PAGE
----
However, “we still have an enormous problem of femicide in our country with three women killed per day by an intimate partner”.
The 2017 study pointed to an increase in missing information related to police investigations, highlighting missing dockets increased from 1.6% in 2009 to 9.1% in 2017.
It also found there was an increase in cases where the perpetrators were not identified during investigations.
“These findings are indicative of a decline in the quality of police investigations of femicide cases.
“It is critical femicide receives the attention it needs so perpetrators who murder women are held accountable and punished for this crime against women”, said Abrahams.
SAMRC president and CEO Prof Glenda Gray said though the fight against gender-based violence (GBV) was far from over, the finding that the rate of femicide had declined was important and exciting.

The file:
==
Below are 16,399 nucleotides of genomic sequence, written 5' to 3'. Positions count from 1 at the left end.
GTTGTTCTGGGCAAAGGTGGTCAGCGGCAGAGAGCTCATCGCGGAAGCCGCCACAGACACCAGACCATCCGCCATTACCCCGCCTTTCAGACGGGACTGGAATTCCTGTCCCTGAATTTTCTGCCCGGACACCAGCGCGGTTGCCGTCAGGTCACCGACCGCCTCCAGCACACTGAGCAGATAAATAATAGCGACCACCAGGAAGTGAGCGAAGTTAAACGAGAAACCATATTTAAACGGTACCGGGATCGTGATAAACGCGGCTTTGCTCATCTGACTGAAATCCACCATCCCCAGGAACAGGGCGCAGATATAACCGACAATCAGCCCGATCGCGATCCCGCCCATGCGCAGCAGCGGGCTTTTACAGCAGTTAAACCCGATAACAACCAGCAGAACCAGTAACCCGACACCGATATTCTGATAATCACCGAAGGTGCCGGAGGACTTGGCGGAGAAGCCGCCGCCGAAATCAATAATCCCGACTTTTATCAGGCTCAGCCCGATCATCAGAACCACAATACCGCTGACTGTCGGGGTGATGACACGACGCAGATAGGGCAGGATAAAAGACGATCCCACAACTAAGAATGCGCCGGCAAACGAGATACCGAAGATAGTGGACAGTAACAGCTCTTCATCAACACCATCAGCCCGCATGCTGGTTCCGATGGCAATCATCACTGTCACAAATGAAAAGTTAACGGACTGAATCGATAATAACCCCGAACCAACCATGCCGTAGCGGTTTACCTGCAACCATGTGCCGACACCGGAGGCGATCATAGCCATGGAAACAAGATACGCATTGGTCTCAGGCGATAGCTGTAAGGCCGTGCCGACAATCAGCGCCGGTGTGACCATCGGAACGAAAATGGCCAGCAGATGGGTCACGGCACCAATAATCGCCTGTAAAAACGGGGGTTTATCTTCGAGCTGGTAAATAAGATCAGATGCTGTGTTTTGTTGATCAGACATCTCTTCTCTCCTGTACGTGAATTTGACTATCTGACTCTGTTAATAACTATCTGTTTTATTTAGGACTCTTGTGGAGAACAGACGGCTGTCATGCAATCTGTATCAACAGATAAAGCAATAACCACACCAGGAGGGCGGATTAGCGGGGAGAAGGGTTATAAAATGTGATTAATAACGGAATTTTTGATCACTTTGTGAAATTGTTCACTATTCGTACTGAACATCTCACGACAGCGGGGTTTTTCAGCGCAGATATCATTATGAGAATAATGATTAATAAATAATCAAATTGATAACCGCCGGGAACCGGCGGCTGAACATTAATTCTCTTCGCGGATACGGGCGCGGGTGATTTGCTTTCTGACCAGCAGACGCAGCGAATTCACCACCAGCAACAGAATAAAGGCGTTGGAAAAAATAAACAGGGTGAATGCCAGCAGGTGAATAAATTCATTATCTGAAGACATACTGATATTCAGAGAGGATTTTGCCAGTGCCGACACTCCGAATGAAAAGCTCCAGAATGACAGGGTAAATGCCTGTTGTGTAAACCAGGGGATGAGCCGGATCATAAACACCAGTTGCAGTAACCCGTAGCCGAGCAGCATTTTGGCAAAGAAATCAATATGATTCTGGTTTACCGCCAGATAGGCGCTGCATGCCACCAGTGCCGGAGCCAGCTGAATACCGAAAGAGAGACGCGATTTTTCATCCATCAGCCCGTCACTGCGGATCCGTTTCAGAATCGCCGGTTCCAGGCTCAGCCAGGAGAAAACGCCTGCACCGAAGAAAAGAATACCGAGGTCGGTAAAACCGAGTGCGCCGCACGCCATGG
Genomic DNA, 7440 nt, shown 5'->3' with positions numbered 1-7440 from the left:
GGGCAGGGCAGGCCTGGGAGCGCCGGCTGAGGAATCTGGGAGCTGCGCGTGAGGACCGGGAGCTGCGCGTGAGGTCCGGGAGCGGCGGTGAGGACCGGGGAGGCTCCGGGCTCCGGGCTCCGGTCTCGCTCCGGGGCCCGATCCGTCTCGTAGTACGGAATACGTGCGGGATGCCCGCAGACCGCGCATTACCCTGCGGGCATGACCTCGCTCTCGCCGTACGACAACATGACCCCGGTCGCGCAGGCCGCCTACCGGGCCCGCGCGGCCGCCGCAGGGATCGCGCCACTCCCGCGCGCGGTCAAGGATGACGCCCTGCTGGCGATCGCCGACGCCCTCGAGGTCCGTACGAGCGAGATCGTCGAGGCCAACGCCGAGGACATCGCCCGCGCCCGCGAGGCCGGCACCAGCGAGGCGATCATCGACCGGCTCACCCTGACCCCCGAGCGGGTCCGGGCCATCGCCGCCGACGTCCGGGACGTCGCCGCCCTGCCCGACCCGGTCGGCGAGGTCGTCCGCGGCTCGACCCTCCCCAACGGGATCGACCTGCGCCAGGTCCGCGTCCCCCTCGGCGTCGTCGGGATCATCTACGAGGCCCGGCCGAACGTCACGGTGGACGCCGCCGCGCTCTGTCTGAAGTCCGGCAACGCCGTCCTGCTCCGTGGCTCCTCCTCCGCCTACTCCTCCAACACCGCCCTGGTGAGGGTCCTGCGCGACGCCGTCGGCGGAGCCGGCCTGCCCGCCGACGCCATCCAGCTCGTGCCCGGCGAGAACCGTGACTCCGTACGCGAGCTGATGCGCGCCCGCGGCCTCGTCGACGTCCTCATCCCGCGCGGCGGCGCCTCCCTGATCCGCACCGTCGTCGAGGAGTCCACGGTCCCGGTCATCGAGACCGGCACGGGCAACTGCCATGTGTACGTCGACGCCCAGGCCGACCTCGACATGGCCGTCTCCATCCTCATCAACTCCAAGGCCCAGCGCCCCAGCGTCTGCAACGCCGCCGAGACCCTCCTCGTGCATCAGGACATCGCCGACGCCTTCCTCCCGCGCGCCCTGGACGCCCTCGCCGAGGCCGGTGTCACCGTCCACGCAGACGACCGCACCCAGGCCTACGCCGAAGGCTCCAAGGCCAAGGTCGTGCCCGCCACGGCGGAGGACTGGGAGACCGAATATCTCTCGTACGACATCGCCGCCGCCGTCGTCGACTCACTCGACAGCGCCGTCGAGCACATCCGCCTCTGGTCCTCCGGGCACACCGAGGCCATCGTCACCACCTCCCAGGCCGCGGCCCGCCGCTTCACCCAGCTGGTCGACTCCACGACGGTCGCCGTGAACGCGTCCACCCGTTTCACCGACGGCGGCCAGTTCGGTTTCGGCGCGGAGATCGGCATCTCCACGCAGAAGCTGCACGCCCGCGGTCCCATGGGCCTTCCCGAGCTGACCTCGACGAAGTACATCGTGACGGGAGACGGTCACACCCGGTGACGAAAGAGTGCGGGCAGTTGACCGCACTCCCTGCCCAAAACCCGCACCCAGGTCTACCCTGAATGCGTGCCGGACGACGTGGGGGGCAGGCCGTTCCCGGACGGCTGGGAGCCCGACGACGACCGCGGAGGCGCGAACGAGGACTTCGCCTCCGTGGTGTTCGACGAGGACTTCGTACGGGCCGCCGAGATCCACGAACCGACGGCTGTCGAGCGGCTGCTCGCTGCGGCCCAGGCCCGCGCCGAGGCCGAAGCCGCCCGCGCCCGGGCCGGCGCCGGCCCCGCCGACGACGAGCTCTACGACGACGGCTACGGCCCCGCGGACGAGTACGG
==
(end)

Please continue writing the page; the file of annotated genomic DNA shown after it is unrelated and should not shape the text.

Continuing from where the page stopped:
“For almost 30 years the SAMRC, through its gender and health research unit, has been responsive to GBV and femicide, leading research and developing and testing interventions to prevent and respond to the scourge,” Gray said.
Gun Free SA (GFSA) lauded the SAMRC findings, saying they showed the importance of gun control.
“The latest MRC study is good news. It shows we have halved femicide in SA over the past 18 years. It also tells us that to further protect women and girls, we need a strong gun law that is well enforced with zero tolerance for corruption and fraud. This is one of the reasons GFSA supports proposed amendments to strengthen SA’s gun law: it will help save lives,” said Adèle Kirsten, director of GFSA.
However, GFSA noted that from 2009 gun femicide increased by almost 5% (from 17.3% in 2009 to 21.8% in 2017).